My occupation is words. Whether I am writing or editing, I am using words to convey ideas so that readers can understand. I can usually see what’s wrong with someone else’s writing (though sometimes not with my own) and figure out how to fix it.
As an editor, I am paid for being critical. My job is to see what’s wrong with the way words are used. This ability becomes a disability when I carry it over into my personal life and always look for what is wrong. Focusing on what’s wrong can cause us to miss everything that’s good.
The apostle Paul had reason to focus on what was wrong in the Philippian church. Certain people were preaching the gospel out of selfish ambition to add to Paul’s suffering (Phil. 1:16). But instead of concentrating on the negative, he chose to look at the positive and rejoice in it: Jesus Christ was being preached (v.18).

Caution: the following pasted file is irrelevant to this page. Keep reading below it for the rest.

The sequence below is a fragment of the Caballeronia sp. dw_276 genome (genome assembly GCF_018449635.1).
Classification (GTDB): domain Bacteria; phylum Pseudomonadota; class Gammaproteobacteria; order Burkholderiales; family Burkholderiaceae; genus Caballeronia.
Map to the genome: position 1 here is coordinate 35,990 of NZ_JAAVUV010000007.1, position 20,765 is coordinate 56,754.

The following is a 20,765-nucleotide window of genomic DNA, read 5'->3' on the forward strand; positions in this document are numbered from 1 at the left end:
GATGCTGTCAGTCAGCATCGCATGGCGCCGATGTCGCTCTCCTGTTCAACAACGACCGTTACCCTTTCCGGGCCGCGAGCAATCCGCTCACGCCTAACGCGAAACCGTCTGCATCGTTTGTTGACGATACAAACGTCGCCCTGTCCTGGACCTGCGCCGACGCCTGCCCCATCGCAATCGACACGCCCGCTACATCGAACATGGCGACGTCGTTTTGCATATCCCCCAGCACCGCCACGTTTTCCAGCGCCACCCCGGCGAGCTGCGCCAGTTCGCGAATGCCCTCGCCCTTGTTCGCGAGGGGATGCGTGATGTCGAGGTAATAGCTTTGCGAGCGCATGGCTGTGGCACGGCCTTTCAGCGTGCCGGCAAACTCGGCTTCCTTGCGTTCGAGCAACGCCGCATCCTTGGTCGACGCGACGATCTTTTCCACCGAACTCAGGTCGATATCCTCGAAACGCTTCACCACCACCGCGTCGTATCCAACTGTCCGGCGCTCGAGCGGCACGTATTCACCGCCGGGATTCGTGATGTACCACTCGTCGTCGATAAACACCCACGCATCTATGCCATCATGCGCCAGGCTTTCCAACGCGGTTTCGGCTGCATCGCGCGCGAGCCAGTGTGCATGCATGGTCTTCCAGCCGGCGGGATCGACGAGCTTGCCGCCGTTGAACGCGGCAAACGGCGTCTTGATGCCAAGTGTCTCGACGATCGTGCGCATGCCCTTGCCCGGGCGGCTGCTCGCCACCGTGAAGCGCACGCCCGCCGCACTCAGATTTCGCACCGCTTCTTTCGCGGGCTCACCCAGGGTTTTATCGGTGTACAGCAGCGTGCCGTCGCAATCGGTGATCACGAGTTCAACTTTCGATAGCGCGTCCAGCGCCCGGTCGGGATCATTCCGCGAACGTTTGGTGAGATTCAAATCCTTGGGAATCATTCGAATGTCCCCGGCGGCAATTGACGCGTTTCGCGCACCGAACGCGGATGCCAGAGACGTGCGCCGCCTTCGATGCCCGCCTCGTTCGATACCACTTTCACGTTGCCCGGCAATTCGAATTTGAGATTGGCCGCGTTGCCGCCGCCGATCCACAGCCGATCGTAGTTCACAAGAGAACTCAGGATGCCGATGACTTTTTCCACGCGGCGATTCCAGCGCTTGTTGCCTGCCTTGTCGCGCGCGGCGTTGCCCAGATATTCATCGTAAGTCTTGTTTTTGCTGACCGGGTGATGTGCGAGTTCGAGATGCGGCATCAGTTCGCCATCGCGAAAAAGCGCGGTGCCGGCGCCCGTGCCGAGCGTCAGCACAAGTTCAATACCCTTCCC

God wants us to be discerning—we need to know good from bad—but He doesn’t want us to focus on the bad and become critical or discouraged. Even in circumstances that are less than ideal (Paul was writing from prison), we can find something good because in times of trouble God is still at work.